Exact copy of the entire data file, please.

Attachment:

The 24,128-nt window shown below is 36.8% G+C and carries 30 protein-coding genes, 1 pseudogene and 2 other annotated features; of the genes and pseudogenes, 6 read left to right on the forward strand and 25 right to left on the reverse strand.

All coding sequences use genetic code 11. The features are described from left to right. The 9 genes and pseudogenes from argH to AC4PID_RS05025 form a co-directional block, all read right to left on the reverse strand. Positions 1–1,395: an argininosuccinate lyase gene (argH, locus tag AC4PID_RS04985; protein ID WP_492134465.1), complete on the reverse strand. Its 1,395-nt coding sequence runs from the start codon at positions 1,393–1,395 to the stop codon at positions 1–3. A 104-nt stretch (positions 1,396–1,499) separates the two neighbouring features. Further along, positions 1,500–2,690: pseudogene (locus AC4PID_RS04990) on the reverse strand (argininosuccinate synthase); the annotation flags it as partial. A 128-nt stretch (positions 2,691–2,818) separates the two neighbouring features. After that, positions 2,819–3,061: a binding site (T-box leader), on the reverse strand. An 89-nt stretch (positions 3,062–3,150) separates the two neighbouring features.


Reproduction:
The 24,128-nt window shown below is 36.8% G+C and carries 30 protein-coding genes, 1 pseudogene and 2 other annotated features; of the genes and pseudogenes, 6 read left to right on the forward strand and 25 right to left on the reverse strand.

All coding sequences use genetic code 11. The features are described from left to right. The 9 genes and pseudogenes from argH to AC4PID_RS05025 form a co-directional block, all read right to left on the reverse strand. Positions 1–1,395: an argininosuccinate lyase gene (argH, locus tag AC4PID_RS04985; protein ID WP_492134465.1), complete on the reverse strand. Its 1,395-nt coding sequence runs from the start codon at positions 1,393–1,395 to the stop codon at positions 1–3. A 104-nt stretch (positions 1,396–1,499) separates the two neighbouring features. Further along, positions 1,500–2,690: pseudogene (locus AC4PID_RS04990) on the reverse strand (argininosuccinate synthase); the annotation flags it as partial. A 128-nt stretch (positions 2,691–2,818) separates the two neighbouring features. After that, positions 2,819–3,061: a binding site (T-box leader), on the reverse strand. An 89-nt stretch (positions 3,062–3,150) separates the two neighbouring features.